When Hurricane Sandy ravaged the state’s coastline, a team of New Jersey’s Civil Air Patrol pilots flew hundreds of flights to photograph destruction from the air and give government agencies and homeowners a glimpse of the storm’s toll. The mission is just one example of the work performed by the nonprofit organization, an auxiliary of the U.S. Air Force that provides aerospace education and military-style leadership training, and whose volunteers provide a number of emergency services, including response to downed aircraft by air and ground to assist responders and investigators.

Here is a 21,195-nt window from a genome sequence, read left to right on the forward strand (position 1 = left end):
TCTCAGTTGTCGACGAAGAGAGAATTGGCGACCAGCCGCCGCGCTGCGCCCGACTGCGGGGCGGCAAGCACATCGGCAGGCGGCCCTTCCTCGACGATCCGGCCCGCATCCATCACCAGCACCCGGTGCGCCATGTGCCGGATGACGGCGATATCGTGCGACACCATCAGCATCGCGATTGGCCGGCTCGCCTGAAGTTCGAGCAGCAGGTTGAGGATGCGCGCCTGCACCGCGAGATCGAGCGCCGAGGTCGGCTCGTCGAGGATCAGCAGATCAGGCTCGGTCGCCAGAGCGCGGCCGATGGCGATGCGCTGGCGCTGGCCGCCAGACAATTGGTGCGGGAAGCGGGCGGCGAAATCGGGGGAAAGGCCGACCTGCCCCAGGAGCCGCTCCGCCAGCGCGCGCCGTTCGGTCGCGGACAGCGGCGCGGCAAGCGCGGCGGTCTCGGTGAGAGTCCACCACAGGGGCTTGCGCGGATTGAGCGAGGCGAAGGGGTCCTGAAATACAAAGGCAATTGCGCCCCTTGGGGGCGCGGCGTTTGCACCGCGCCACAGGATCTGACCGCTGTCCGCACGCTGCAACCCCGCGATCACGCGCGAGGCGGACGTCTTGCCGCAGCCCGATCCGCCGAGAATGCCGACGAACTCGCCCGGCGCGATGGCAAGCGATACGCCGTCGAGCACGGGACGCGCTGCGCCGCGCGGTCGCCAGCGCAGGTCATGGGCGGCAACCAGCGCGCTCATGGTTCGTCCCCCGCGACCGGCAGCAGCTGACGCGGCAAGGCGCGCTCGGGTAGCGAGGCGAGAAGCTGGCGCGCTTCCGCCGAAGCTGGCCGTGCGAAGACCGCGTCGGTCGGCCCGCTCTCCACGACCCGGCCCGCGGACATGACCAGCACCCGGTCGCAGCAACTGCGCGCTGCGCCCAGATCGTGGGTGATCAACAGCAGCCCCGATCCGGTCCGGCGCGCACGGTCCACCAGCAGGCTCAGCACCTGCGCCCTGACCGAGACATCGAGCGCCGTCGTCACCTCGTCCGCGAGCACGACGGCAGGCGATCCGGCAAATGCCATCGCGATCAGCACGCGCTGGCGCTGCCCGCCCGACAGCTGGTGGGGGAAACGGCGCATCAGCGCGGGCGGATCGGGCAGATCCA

Col. Steven Tracy, a Jackson resident and the newly appointed commander of the organization’s New Jersey Wing, said he is trying to use his new post to help bolster membership and recruitment for Civil Air Patrol programs, as well as raise the organization’s profile. “For many years, we have been known as America’s best-kept secret,” Tracy said. “It is a shame that we are not as well-known as we should be.”
New Jersey is the birthplace of the civilian organization, which has more than 62,000 volunteer members nationwide. It was started in December 1941, one week before the Japanese attack on Pearl Harbor, by more than 150,000 citizens who were concerned about the defense of America‘s coastline, according to the New Jersey Wing’s Google news website. The organization’s first missions were launch from “Coastal Patrol Base No. 1,” located at Bader Field, just outside of Atlantic City, according to the website.
For the complete story by David Karas of NJ.com, click here.